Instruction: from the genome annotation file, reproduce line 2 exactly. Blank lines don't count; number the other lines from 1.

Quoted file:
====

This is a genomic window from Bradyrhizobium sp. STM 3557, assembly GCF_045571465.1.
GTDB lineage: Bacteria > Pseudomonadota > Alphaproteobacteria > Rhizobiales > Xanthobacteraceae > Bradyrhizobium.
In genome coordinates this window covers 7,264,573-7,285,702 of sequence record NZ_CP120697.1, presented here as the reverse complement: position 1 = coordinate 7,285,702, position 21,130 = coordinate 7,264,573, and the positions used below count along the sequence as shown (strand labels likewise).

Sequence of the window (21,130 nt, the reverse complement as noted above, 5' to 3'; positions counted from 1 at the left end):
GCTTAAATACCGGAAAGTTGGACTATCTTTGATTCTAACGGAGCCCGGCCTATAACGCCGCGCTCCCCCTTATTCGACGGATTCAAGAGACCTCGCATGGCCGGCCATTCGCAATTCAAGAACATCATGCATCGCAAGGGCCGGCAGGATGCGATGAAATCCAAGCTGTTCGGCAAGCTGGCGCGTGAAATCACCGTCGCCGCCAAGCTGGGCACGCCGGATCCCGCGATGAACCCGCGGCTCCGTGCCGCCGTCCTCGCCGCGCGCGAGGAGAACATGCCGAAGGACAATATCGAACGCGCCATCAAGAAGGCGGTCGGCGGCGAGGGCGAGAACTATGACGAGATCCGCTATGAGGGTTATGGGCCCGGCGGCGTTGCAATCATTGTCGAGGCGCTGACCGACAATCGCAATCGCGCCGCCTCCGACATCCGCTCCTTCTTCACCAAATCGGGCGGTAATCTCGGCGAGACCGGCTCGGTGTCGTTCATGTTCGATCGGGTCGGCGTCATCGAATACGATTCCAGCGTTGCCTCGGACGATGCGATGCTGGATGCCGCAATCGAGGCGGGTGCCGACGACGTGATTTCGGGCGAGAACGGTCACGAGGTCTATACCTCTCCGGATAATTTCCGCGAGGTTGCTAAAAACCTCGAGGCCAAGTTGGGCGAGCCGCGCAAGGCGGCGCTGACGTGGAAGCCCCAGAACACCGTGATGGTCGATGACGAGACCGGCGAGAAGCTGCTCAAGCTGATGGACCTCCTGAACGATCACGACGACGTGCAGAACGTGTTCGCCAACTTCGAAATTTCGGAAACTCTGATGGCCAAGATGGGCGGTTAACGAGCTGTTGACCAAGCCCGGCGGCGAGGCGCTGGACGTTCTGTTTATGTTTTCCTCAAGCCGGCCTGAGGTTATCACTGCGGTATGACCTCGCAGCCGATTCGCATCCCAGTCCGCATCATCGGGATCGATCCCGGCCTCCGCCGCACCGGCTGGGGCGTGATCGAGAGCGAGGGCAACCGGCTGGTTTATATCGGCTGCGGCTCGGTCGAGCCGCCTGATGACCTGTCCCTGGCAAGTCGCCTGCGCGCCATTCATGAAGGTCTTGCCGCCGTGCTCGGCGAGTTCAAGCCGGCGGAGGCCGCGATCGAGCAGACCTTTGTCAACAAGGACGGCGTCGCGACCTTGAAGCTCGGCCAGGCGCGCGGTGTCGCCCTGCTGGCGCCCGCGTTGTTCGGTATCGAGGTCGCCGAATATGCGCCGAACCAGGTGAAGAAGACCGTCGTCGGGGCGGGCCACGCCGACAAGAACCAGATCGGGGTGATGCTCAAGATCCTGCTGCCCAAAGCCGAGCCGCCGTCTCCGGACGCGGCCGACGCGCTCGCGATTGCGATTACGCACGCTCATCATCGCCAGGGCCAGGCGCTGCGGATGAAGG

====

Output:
GTDB lineage: Bacteria > Pseudomonadota > Alphaproteobacteria > Rhizobiales > Xanthobacteraceae > Bradyrhizobium.